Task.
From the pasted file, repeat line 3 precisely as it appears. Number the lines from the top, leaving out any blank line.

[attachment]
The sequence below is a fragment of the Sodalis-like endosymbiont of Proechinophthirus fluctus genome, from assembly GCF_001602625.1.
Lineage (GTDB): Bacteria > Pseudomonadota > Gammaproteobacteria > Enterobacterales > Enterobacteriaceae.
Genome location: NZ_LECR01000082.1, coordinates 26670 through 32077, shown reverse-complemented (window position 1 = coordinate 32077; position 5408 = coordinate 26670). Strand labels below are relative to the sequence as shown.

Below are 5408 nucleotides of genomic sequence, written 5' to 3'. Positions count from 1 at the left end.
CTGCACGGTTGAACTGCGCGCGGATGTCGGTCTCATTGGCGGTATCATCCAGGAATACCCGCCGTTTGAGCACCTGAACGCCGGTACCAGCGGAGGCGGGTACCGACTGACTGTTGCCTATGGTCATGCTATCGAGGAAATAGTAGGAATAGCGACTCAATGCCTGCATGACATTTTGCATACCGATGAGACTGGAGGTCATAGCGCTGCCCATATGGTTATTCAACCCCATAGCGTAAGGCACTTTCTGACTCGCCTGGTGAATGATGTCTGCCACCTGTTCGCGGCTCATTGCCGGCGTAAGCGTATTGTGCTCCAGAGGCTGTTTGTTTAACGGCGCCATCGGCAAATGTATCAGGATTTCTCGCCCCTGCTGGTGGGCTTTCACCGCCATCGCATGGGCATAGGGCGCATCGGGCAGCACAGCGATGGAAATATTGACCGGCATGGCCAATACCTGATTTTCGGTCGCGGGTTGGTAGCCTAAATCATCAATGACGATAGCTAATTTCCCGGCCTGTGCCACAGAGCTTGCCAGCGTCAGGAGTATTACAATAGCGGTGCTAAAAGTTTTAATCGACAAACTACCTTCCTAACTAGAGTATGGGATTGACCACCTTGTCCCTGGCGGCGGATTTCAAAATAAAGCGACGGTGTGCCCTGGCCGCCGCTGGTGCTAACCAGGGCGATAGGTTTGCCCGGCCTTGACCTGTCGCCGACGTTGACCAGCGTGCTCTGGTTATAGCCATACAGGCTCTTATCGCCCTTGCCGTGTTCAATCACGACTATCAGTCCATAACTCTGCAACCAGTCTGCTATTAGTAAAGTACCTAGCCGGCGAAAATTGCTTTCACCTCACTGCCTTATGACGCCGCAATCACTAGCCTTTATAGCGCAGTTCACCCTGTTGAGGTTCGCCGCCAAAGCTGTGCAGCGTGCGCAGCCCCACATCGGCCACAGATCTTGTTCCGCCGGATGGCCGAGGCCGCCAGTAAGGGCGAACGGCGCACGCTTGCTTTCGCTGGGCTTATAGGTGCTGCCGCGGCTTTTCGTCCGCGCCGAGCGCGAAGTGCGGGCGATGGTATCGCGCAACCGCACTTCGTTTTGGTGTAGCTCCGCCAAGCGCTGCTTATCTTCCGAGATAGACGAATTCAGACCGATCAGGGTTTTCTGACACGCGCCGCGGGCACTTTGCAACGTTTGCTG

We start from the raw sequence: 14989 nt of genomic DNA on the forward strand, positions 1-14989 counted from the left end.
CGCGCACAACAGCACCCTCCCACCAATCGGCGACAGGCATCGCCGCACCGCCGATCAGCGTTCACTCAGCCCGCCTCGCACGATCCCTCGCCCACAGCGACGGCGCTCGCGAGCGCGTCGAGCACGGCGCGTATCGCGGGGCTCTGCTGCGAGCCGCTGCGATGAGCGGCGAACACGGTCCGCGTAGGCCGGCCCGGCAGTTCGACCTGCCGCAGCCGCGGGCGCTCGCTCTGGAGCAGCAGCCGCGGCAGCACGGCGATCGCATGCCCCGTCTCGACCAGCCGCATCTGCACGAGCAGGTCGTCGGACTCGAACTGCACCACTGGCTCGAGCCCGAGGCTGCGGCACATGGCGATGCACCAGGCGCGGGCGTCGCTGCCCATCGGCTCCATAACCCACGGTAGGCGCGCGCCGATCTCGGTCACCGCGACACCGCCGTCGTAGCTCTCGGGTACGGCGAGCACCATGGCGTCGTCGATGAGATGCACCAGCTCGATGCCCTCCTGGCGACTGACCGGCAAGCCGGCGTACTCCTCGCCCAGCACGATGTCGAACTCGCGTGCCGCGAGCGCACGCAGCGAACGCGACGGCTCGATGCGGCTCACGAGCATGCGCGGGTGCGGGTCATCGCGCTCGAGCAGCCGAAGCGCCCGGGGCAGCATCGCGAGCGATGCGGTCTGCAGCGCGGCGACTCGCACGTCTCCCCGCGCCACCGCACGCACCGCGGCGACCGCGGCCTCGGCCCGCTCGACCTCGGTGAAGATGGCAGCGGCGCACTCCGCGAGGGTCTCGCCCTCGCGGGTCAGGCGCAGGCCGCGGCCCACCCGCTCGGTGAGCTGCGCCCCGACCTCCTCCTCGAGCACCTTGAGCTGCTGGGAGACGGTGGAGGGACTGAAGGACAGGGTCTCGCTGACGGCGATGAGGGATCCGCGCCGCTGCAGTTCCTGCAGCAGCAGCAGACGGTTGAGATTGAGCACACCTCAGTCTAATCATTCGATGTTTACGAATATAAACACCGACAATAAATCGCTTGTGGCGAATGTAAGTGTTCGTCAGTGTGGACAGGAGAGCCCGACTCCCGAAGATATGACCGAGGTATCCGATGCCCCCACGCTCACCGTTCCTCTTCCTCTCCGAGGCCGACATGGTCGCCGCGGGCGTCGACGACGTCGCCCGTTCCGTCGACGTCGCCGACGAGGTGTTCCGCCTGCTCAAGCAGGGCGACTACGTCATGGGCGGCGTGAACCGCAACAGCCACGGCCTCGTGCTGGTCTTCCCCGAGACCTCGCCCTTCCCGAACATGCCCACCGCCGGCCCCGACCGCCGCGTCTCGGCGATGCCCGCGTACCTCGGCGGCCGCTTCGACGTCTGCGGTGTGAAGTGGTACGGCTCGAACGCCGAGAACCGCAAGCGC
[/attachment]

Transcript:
Genome location: NZ_LECR01000082.1, coordinates 26670 through 32077, shown reverse-complemented (window position 1 = coordinate 32077; position 5408 = coordinate 26670). Strand labels below are relative to the sequence as shown.